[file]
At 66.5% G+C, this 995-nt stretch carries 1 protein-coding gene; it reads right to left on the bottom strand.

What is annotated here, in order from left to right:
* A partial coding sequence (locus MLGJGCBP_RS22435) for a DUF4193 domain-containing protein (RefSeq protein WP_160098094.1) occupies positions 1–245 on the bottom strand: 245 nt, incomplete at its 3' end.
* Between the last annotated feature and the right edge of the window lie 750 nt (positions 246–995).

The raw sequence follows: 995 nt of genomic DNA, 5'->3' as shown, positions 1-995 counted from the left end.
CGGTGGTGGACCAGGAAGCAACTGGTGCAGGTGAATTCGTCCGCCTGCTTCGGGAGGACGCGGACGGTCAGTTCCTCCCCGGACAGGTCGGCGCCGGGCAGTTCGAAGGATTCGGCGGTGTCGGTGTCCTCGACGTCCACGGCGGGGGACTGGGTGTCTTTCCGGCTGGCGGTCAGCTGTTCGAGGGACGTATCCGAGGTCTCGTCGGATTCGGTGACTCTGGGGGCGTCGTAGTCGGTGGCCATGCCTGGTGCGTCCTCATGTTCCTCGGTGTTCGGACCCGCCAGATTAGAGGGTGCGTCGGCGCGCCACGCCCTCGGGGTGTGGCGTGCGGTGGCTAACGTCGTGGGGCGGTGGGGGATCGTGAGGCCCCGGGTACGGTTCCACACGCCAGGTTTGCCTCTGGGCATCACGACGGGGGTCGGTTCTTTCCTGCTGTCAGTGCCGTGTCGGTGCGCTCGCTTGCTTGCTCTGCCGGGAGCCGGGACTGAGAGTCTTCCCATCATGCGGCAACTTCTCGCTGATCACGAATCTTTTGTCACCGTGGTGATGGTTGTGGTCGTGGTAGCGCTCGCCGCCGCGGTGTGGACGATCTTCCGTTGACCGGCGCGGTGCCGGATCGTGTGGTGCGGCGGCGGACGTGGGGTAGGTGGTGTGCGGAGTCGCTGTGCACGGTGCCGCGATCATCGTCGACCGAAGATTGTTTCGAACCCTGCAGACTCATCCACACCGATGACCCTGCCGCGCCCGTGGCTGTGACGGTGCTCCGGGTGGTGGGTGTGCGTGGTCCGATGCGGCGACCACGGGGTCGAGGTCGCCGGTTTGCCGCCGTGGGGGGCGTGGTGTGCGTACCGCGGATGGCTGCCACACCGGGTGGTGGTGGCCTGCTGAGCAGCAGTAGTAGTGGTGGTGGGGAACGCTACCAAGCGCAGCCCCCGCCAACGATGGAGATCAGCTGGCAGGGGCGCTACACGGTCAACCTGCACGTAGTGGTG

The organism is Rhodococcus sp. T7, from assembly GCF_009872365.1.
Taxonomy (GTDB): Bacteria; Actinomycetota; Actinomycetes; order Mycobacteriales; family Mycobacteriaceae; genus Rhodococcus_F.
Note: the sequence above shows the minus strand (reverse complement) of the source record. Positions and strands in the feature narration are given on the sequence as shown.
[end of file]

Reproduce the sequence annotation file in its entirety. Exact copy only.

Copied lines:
At 66.5% G+C, this 995-nt stretch carries 1 protein-coding gene; it reads right to left on the bottom strand.

What is annotated here, in order from left to right:
* A partial coding sequence (locus MLGJGCBP_RS22435) for a DUF4193 domain-containing protein (RefSeq protein WP_160098094.1) occupies positions 1–245 on the bottom strand: 245 nt, incomplete at its 3' end.
* Between the last annotated feature and the right edge of the window lie 750 nt (positions 246–995).

The raw sequence follows: 995 nt of genomic DNA, 5'->3' as shown, positions 1-995 counted from the left end.
CGGTGGTGGACCAGGAAGCAACTGGTGCAGGTGAATTCGTCCGCCTGCTTCGGGAGGACGCGGACGGTCAGTTCCTCCCCGGACAGGTCGGCGCCGGGCAGTTCGAAGGATTCGGCGGTGTCGGTGTCCTCGACGTCCACGGCGGGGGACTGGGTGTCTTTCCGGCTGGCGGTCAGCTGTTCGAGGGACGTATCCGAGGTCTCGTCGGATTCGGTGACTCTGGGGGCGTCGTAGTCGGTGGCCATGCCTGGTGCGTCCTCATGTTCCTCGGTGTTCGGACCCGCCAGATTAGAGGGTGCGTCGGCGCGCCACGCCCTCGGGGTGTGGCGTGCGGTGGCTAACGTCGTGGGGCGGTGGGGGATCGTGAGGCCCCGGGTACGGTTCCACACGCCAGGTTTGCCTCTGGGCATCACGACGGGGGTCGGTTCTTTCCTGCTGTCAGTGCCGTGTCGGTGCGCTCGCTTGCTTGCTCTGCCGGGAGCCGGGACTGAGAGTCTTCCCATCATGCGGCAACTTCTCGCTGATCACGAATCTTTTGTCACCGTGGTGATGGTTGTGGTCGTGGTAGCGCTCGCCGCCGCGGTGTGGACGATCTTCCGTTGACCGGCGCGGTGCCGGATCGTGTGGTGCGGCGGCGGACGTGGGGTAGGTGGTGTGCGGAGTCGCTGTGCACGGTGCCGCGATCATCGTCGACCGAAGATTGTTTCGAACCCTGCAGACTCATCCACACCGATGACCCTGCCGCGCCCGTGGCTGTGACGGTGCTCCGGGTGGTGGGTGTGCGTGGTCCGATGCGGCGACCACGGGGTCGAGGTCGCCGGTTTGCCGCCGTGGGGGGCGTGGTGTGCGTACCGCGGATGGCTGCCACACCGGGTGGTGGTGGCCTGCTGAGCAGCAGTAGTAGTGGTGGTGGGGAACGCTACCAAGCGCAGCCCCCGCCAACGATGGAGATCAGCTGGCAGGGGCGCTACACGGTCAACCTGCACGTAGTGGTG

The organism is Rhodococcus sp. T7, from assembly GCF_009872365.1.
Taxonomy (GTDB): Bacteria; Actinomycetota; Actinomycetes; order Mycobacteriales; family Mycobacteriaceae; genus Rhodococcus_F.
Note: the sequence above shows the minus strand (reverse complement) of the source record. Positions and strands in the feature narration are given on the sequence as shown.